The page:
Lately – or let’s be honest, for quite a lot of latelies – I’ve been dividing my time bailing out a sinking boat with a teaspoon and taking breaks to row myself to shore. I can see that I am making some sort of progress, because the shore seems less unreachably far away, and I am, after all, still bothering to bail and row. Occasionally I smile and signal across the distance to other boaters, for whom the waters are less hostile and vessels more seaworthy. They mistake a desperate communication of helplessness and hopelessness for a jovial greeting and sail on. After all, I am still afloat, so I must be okay, and they can always keep me in mind and come back later if things get obviously worse. From a distance, I probably look like I’m enjoying the struggle, or at least totally up for it. If I were really in trouble, surely I’d have given up by now. But just like this artfully arranged crocheted chain heart I created and photographed on Day 8, I am just one tug from unraveling, and just because it all looks great in this captured moment, clever and composed, there are a million other moments behind, around and ahead of it that aren’t clever or composed at all.
This is my heart in storage. Literally, it’s a ridiculous pink pillow, old and useless, that has followed me around for at least a decade through various changes of relationships, apartments, cities, jobs and miscellaneous fortunes. I can’t bear to throw it out. Not because I think it will ever serve a purpose, but because the metaphoric ramifications of putting a big soft heart in the garbage are just too much to abide. For those of you who believe in the powers of manifesting, this would amount to seriously asking for trouble.
My cat has a heart shaped white marking on his chest, and an actual heart inside that chest bigger warmer and more generous than nearly any version, feline or not, I have encountered. As some people speak of their human life partners, as perhaps I too will one day be able to do, I declare Henry my rock, my compass, my comfort, my companion, my hope, my love. When I am tired of rowing and bailing, and just wish this godforsaken boat would sink already, I realize I am not alone, and if for no one else, nothing else, I owe it to him to keep going, because he is my one proof that I am doing something right, and worth continuing.
On Day 11 I had one of those good days that are as encouraging as they are dangerous. I briefly exited my lonely leaky boat and did more socializing in one breathless 15 hour whirlwind than I do most entire months. The problem with being social is that once it’s over, solitude feels that much lonelier, waking up back in the same old boat having briefly, exhaustingly, but not altogether unpleasantly experienced an alternative. Kind of like, well, a pair of gloves emptied of the hands that filled them. Have you ever noticed how sad discarded clothing looks without the human beings for which it was designed and destined?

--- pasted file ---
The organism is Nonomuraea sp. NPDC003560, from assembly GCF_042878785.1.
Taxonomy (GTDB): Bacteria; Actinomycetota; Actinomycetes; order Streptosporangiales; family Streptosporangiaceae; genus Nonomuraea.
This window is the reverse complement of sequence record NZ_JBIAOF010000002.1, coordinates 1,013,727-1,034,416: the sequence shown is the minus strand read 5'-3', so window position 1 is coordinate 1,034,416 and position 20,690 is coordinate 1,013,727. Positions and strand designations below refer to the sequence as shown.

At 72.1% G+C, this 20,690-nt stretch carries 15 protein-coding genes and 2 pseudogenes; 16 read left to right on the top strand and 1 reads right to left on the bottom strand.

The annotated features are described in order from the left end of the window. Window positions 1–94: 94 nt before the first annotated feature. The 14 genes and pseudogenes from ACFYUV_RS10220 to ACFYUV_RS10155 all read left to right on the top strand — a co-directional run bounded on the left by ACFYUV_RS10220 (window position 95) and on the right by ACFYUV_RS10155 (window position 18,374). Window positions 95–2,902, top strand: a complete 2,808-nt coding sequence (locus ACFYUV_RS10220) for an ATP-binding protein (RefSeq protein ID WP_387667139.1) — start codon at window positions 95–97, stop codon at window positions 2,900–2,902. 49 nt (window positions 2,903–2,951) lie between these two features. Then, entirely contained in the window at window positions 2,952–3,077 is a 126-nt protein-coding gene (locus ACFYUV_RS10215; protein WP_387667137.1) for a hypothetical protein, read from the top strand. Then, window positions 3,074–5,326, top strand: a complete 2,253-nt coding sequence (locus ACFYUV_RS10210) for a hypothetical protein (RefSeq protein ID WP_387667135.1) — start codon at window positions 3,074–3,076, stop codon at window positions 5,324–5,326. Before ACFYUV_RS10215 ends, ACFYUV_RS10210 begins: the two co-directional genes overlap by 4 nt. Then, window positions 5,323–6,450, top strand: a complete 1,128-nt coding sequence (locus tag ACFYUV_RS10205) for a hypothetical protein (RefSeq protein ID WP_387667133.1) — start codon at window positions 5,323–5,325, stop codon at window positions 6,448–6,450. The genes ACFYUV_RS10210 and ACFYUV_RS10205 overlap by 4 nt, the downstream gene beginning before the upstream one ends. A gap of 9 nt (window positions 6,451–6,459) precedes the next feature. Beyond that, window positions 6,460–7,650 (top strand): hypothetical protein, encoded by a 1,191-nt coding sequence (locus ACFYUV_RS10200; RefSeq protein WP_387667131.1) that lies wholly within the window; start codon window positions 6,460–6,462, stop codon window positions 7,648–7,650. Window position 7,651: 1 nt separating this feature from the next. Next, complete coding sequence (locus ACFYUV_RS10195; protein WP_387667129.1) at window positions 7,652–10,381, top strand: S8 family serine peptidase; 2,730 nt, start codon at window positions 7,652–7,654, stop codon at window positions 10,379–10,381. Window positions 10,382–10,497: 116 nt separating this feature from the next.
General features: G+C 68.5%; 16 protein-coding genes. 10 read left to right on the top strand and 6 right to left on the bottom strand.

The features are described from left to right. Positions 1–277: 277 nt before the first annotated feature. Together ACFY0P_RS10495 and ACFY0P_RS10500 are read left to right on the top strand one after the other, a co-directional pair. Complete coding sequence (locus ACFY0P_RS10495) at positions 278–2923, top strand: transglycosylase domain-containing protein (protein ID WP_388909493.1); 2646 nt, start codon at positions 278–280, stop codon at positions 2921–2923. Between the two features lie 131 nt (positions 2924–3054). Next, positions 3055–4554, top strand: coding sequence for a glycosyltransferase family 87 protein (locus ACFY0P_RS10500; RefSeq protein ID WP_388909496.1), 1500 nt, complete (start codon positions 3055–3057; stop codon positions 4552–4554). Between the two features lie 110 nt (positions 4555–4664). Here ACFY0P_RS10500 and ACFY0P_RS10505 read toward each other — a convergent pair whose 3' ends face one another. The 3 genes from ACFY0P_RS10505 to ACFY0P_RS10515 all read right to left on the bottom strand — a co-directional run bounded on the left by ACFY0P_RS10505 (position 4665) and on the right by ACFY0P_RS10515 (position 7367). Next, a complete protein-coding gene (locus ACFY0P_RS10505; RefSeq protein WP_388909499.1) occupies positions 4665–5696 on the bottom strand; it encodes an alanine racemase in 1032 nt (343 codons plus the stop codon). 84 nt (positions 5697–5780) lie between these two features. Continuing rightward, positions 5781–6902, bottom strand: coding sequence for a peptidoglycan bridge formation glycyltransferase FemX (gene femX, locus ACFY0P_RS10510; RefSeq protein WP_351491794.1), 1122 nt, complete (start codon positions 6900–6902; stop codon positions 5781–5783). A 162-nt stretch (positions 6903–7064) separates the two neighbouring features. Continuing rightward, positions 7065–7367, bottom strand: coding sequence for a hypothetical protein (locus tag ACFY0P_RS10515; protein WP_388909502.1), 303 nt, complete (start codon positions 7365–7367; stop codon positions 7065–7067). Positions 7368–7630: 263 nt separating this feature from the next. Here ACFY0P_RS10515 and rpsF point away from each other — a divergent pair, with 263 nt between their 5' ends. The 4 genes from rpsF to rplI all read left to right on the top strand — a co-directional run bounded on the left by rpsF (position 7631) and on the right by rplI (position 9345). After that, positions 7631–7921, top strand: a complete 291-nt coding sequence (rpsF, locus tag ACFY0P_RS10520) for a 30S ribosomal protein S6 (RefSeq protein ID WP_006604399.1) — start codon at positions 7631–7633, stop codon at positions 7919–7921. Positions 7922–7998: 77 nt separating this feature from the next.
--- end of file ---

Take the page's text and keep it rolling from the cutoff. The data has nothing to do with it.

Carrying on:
This hanging heart was photographed at the Vermont Farmers Market on Day 11 but it was all I could manage to post on Day 12, which was spent in recovery mode from Day 11. It turned out to express much of how I felt, suspended, with everything else sort of blurry in the background.
The problem with being around people is that there are so many of them that are twos. I am a one, and not quite sure what I am doing or being wrong that keeps my status fixed thus. No matter how many strategies I use, or don’t use, how much attitude adjustment I undertake, and I have had years of experience, I come back around to the same unavoidable, undeniable, intolerable truth: I want to be part of a two, and I am not, and nothing will ever make that suck less than it does.
Because deep down, I know there is nothing wrong with what I am doing or being. I seem to get a lot of compliments and attention, particularly from men who are either not free or willing to act on it. Without sounding boasty, I can get a lot of action too, and have, times I have convinced myself that allowing myself to be borrowed and returned is better than gathering dust on a shelf. There seems to be no in between – I’m available, admirable, collectible, but at the same time, avoidable, forgettable, disposable. The curiosity seekers are always ready to browse and sample me, but not moved to acquire what I have to offer. Leaving me no other choice but hanging a CLOSED sign on the curiosity shop door. For this photo, I crumpled up a cutout paper heart and threw it away. Even discarded at the bottom of a black waste basket, it radiated an intense red reflection. The real one is just that hard to get rid of – and ignore.